An appropriate overseas transfer of defense equipment and technology contributes to further active promotion of the maintenance of international peace and security through timely and effective implementation of contribution to peace and international cooperation such as international peace cooperation, international disaster relief, humanitarian assistance, responses to international terrorism and piracy, and capacity building of developing countries (hereinafter referred to as “peace contribution and international cooperation”). Such transfer also contributes to strengthening security and defense cooperation with Japan’s ally, the United States as well as other countries. Furthermore, it contributes to maintaining and enhancing Japan’s defense production and technological bases, thereby contributing to Japan’s enhancement of defense capability, given that international joint development and production projects have become the international mainstream in order to improve the performance of defense equipment and to deal with their rising costs.

On the other hand, since the distribution of defense equipment and technology has significant security, social, economic and humanitarian impact on the international community, the need for each government to control the transfer of defense equipment and technology in a responsible manner while taking various factors into account is recognized.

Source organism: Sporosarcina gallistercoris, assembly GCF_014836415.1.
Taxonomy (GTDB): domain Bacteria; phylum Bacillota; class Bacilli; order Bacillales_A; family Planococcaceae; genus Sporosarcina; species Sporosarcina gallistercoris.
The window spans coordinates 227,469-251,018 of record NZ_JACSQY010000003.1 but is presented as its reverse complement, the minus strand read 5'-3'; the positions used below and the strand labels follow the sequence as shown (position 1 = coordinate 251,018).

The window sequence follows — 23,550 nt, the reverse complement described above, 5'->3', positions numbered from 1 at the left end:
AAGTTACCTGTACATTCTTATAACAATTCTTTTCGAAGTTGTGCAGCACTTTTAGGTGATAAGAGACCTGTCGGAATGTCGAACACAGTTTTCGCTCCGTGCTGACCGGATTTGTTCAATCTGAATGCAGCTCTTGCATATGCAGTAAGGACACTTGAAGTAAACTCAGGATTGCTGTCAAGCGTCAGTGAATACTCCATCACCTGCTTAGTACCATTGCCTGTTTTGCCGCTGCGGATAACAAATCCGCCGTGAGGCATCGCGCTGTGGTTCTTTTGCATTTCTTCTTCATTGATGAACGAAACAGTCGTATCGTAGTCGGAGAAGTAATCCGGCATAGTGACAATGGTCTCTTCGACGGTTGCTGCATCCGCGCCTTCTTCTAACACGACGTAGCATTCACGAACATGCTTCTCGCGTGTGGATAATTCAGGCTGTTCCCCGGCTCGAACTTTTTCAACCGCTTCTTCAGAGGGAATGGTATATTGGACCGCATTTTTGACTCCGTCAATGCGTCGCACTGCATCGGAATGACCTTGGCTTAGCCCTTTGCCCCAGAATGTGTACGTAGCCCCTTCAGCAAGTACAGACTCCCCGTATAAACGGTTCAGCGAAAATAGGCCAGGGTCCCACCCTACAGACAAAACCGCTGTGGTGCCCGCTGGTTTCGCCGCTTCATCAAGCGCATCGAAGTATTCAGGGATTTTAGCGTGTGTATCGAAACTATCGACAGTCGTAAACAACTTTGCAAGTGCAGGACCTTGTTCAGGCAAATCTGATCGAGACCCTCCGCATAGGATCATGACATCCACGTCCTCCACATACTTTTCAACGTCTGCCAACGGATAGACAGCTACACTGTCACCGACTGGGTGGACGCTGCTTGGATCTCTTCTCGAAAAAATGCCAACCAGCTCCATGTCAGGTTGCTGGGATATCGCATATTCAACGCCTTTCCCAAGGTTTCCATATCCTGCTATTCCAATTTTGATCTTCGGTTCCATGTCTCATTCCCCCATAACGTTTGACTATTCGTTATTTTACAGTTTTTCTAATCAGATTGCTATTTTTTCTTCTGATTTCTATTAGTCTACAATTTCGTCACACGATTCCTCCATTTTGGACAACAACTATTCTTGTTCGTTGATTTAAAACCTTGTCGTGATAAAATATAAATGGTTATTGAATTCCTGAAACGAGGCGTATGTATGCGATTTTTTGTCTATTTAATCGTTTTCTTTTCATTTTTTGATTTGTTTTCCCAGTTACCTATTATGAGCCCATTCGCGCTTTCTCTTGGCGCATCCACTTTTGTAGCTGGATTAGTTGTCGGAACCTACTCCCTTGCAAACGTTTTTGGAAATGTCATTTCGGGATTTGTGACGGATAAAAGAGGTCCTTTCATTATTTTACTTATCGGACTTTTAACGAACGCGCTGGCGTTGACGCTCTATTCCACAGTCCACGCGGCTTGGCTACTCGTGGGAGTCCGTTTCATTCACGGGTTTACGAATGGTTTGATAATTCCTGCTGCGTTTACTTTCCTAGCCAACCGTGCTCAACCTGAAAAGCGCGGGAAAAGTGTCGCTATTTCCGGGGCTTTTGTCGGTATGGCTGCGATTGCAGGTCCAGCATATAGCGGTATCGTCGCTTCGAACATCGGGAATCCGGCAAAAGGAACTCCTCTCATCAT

In light of the above, while maintaining its basic philosophy as a peace-loving nation that conforms to the Charter of the United Nations and the course it has taken as a peace-loving nation, Japan will control the overseas transfer of defense equipment and technology based on the following three principles. The overseas transfer of facilities related to arms production will continue to be treated in the same manner as defense equipment and technology.

1. Clarification of cases where transfers are prohibited

Overseas transfer of defense equipment and technology will not be permitted when:

1) the transfer violates obligations under treaties and other international agreements that Japan has concluded,

2) the transfer violates obligations under United Nations Security Council resolutions, or

3) the defense equipment and technology is destined for a country party to a conflict (a country against which the United Nations Security Council is taking measures to maintain or restore international peace and security in the event of an armed attack).

2. Limitation to cases where transfers may be permitted as well as strict examination and information disclosure

In cases not within 1. above, cases where transfers may be permitted will be limited to the following cases. Those cases will be examined strictly while ensuring transparency. More specifically, overseas transfer of defense equipment and technology may be permitted in such cases as the transfer contributes to active promotion of peace contribution and international cooperation, or to Japan’s security from the viewpoint of

- implementing international joint development and production projects with countries cooperating with Japan in security area including its ally, the U.S. (hereinafter referred to as “the ally and partners”),